Michael Cohen, Key to Trump Trial, Tells Jurors of Seedy Hush-Money Plot

The bargain with Ms. Daniels, hashed out in the campaign’s final month, was less smooth. Mr. Pecker refused to pay her, putting the onus on Mr. Trump, and therefore Mr. Cohen. When Mr. Trump was slow to decide, hoping the threat would subside after Election Day, Mr. Cohen said that he used every imaginable excuse to stall Ms. Daniels’s lawyer, even the holiest of Jewish holidays — Yom Kippur, the day of atonement.

“I was following directions,” Mr. Cohen explained.

But Ms. Daniels became impatient and threatened to walk away, prompting Mr. Cohen to pay out of his own pocket. Mr. Cohen said he told Mr. Trump “immediately” once he closed the deal, an assertion backed up by phone records.

“I was doing everything that I could and more in order to protect my boss,” Mr. Cohen told the jury, “which was something I had done for a long time.”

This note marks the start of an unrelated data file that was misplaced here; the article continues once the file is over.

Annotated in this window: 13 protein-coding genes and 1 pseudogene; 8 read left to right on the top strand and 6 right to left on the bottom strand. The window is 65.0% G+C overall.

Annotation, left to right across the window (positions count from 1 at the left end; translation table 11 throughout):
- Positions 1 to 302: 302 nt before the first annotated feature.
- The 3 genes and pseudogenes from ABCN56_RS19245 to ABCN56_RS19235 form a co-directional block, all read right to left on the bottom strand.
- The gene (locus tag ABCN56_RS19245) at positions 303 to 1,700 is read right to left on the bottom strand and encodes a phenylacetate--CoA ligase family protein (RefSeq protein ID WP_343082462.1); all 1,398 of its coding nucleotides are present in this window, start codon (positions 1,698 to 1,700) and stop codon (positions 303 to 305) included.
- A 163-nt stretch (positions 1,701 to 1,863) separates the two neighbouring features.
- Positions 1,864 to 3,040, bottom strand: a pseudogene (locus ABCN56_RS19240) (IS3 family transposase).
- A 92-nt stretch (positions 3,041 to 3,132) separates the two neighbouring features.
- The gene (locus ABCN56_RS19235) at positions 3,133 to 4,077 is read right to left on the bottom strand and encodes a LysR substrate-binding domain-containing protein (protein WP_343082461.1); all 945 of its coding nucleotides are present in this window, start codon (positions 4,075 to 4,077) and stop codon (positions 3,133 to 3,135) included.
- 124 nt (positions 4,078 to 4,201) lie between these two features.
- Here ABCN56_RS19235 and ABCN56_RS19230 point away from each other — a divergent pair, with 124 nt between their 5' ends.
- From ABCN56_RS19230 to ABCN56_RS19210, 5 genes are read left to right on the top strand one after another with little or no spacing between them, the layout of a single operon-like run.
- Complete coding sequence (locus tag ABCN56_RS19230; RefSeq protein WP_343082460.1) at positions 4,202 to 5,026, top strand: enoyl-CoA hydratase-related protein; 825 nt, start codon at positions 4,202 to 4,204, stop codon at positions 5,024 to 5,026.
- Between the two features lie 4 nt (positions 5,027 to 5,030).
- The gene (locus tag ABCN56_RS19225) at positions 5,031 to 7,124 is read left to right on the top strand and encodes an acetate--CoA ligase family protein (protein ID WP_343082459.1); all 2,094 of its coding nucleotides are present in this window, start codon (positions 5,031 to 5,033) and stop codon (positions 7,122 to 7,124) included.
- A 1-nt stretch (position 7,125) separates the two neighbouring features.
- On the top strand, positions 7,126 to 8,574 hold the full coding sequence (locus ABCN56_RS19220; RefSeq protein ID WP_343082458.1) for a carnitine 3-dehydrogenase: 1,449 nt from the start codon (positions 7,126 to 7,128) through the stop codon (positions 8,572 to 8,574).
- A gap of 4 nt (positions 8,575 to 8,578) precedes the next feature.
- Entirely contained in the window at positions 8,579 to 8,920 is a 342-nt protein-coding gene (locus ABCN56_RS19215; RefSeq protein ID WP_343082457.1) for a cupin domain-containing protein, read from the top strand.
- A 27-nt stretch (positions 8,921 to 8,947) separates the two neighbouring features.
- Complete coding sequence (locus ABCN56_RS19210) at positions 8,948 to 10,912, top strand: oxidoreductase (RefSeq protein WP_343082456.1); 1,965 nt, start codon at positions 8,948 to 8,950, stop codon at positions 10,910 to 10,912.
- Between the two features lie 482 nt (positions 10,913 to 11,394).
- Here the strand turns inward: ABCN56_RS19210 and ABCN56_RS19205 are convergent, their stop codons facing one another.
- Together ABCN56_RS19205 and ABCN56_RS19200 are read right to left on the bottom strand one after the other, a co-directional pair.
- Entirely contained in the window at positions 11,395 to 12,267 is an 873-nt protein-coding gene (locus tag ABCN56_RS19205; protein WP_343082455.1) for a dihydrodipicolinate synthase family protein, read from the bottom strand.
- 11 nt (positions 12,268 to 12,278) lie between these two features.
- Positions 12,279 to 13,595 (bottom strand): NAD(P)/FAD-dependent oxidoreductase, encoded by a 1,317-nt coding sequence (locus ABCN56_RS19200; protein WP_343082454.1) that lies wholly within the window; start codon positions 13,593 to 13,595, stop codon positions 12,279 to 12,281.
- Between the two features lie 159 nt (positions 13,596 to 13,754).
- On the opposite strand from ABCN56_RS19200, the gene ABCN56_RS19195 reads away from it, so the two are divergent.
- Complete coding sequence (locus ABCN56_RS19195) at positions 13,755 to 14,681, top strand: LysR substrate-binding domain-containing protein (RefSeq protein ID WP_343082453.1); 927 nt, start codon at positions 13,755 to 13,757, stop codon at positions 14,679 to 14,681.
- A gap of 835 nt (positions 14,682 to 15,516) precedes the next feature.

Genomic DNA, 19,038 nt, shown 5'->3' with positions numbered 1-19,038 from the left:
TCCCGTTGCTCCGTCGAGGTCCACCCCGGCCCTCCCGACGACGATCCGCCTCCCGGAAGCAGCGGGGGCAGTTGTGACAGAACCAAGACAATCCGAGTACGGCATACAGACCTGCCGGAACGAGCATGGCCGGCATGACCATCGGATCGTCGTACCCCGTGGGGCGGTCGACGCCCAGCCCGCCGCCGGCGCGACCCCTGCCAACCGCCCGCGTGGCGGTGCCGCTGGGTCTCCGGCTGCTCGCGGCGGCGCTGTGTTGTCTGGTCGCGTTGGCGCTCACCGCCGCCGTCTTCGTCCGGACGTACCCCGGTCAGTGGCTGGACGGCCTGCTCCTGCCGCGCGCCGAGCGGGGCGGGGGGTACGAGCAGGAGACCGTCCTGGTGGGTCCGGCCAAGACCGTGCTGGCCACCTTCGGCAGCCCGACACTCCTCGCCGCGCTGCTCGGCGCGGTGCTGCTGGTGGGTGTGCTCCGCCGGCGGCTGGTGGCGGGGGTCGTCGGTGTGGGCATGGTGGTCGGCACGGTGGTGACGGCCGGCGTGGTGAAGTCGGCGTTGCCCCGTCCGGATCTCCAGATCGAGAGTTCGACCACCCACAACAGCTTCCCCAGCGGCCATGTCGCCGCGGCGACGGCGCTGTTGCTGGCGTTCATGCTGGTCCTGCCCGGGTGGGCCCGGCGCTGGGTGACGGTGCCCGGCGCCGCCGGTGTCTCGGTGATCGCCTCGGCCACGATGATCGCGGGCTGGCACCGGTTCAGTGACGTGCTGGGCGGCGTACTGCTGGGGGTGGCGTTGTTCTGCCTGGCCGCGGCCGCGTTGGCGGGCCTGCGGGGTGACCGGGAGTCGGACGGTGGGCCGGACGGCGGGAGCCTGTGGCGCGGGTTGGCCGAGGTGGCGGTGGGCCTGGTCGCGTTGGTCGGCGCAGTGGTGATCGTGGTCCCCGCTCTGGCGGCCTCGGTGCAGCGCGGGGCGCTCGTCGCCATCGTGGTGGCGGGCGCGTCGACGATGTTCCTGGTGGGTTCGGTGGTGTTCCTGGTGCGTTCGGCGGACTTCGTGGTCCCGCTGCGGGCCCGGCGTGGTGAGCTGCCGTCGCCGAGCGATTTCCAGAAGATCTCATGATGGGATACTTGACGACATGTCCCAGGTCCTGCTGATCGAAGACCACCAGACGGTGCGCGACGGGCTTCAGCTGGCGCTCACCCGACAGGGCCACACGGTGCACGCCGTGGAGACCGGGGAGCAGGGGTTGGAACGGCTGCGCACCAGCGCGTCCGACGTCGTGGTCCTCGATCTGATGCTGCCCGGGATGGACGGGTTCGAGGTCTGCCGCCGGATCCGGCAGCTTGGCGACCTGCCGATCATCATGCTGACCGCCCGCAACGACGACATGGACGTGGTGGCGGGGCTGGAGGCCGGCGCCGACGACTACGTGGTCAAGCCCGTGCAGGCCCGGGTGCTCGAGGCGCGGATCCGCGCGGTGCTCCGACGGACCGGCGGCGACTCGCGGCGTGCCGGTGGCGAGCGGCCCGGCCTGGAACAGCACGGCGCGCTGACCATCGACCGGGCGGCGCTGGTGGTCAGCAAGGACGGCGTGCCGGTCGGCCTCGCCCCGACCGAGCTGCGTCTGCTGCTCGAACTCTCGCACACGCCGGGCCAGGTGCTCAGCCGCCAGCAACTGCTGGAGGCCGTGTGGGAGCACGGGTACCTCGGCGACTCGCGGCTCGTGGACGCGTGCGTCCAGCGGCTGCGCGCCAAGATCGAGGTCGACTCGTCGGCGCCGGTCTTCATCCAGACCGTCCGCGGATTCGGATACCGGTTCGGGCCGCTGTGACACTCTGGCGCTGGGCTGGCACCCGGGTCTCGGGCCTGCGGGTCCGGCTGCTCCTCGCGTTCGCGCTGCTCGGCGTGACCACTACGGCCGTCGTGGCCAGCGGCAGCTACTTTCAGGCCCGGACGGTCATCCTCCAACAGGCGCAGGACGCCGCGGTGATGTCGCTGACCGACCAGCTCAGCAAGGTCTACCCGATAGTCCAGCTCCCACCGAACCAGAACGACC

It paid off. Mr. Trump won the election a few days later.

But Mr. Cohen lost his patience when Mr. Trump did not award him a job in Washington, and gave him what he felt was an insultingly small bonus. He conveyed his anger to the Trump Organization’s chief financial officer, Allen H. Weisselberg, who promised that Mr. Trump would boost the bonus and reimburse him for the hush money.

Mr. Weisselberg drafted a plan, memorialized in notes that prosecutors displayed in the courtroom, and then, Mr. Cohen testified, Mr. Trump blessed it.

“Did he show this document to Mr. Trump?” a prosecutor, Susan Hoffinger, asked.

“He did,” Mr. Cohen said. “He approved it.”

Reporting was contributed by Kate Christobek, Alan Feuer, Jesse McKinley, Jonathan Swan and Wesley Parnell.

Source link